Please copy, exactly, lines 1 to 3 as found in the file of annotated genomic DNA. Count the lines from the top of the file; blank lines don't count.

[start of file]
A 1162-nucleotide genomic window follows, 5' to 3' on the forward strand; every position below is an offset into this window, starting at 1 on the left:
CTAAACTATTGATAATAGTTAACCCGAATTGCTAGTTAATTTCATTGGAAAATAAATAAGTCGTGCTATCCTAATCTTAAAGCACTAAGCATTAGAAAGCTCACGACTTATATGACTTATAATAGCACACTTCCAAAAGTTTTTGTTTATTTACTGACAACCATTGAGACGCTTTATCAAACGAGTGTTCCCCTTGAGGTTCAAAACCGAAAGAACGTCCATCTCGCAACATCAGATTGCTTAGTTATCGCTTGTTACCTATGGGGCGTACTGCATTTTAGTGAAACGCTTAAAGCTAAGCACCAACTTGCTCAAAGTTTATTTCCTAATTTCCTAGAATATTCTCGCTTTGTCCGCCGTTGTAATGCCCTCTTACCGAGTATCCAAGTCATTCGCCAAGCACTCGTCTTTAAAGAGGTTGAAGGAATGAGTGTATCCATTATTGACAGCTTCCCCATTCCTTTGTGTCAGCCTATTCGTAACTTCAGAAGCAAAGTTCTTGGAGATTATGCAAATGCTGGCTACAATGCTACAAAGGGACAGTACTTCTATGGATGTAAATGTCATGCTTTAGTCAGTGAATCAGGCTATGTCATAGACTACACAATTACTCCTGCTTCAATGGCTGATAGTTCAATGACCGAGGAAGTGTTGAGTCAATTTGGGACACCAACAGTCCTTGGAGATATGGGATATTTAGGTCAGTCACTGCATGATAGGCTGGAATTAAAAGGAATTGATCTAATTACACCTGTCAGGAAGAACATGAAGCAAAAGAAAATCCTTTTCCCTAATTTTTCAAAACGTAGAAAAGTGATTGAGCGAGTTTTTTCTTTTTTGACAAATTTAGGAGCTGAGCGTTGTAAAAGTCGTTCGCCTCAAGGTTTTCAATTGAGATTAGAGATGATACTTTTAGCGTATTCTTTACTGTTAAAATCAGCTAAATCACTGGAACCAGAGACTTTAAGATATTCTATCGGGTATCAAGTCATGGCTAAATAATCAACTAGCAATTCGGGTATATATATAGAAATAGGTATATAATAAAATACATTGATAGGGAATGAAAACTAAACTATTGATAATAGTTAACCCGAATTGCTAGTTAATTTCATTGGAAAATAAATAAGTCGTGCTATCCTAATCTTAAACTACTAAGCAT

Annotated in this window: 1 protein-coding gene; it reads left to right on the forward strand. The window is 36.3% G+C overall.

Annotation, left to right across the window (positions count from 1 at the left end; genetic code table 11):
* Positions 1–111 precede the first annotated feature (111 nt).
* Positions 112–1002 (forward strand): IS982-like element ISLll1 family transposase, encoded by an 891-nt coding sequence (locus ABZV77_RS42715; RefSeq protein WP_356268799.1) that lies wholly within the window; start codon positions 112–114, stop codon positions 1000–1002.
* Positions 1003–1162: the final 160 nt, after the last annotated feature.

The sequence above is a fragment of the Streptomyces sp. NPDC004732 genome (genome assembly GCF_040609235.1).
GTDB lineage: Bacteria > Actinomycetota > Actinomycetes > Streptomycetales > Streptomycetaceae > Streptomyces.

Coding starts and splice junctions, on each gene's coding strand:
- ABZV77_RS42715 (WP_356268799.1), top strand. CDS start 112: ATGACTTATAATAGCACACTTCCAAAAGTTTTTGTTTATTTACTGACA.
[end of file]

A 1162-nucleotide genomic window follows, 5' to 3' on the forward strand; every position below is an offset into this window, starting at 1 on the left:
CTAAACTATTGATAATAGTTAACCCGAATTGCTAGTTAATTTCATTGGAAAATAAATAAGTCGTGCTATCCTAATCTTAAAGCACTAAGCATTAGAAAGCTCACGACTTATATGACTTATAATAGCACACTTCCAAAAGTTTTTGTTTATTTACTGACAACCATTGAGACGCTTTATCAAACGAGTGTTCCCCTTGAGGTTCAAAACCGAAAGAACGTCCATCTCGCAACATCAGATTGCTTAGTTATCGCTTGTTACCTATGGGGCGTACTGCATTTTAGTGAAACGCTTAAAGCTAAGCACCAACTTGCTCAAAGTTTATTTCCTAATTTCCTAGAATATTCTCGCTTTGTCCGCCGTTGTAATGCCCTCTTACCGAGTATCCAAGTCATTCGCCAAGCACTCGTCTTTAAAGAGGTTGAAGGAATGAGTGTATCCATTATTGACAGCTTCCCCATTCCTTTGTGTCAGCCTATTCGTAACTTCAGAAGCAAAGTTCTTGGAGATTATGCAAATGCTGGCTACAATGCTACAAAGGGACAGTACTTCTATGGATGTAAATGTCATGCTTTAGTCAGTGAATCAGGCTATGTCATAGACTACACAATTACTCCTGCTTCAATGGCTGATAGTTCAATGACCGAGGAAGTGTTGAGTCAATTTGGGACACCAACAGTCCTTGGAGATATGGGATATTTAGGTCAGTCACTGCATGATAGGCTGGAATTAAAAGGAATTGATCTAATTACACCTGTCAGGAAGAACATGAAGCAAAAGAAAATCCTTTTCCCTAATTTTTCAAAACGTAGAAAAGTGATTGAGCGAGTTTTTTCTTTTTTGACAAATTTAGGAGCTGAGCGTTGTAAAAGTCGTTCGCCTCAAGGTTTTCAATTGAGATTAGAGATGATACTTTTAGCGTATTCTTTACTGTTAAAATCAGCTAAATCACTGGAACCAGAGACTTTAAGATATTCTATCGGGTATCAAGTCATGGCTAAATAATCAACTAGCAATTCGGGTATATATATAGAAATAGGTATATAATAAAATACATTGATAGGGAATGAAAACTAAACTATTGATAATAGTTAACCCGAATTGCTAGTTAATTTCATTGGAAAATAAATAAGTCGTGCTATCCTAATCTTAAACTACTAAGCAT

Annotated in this window: 1 protein-coding gene; it reads left to right on the forward strand. The window is 36.3% G+C overall.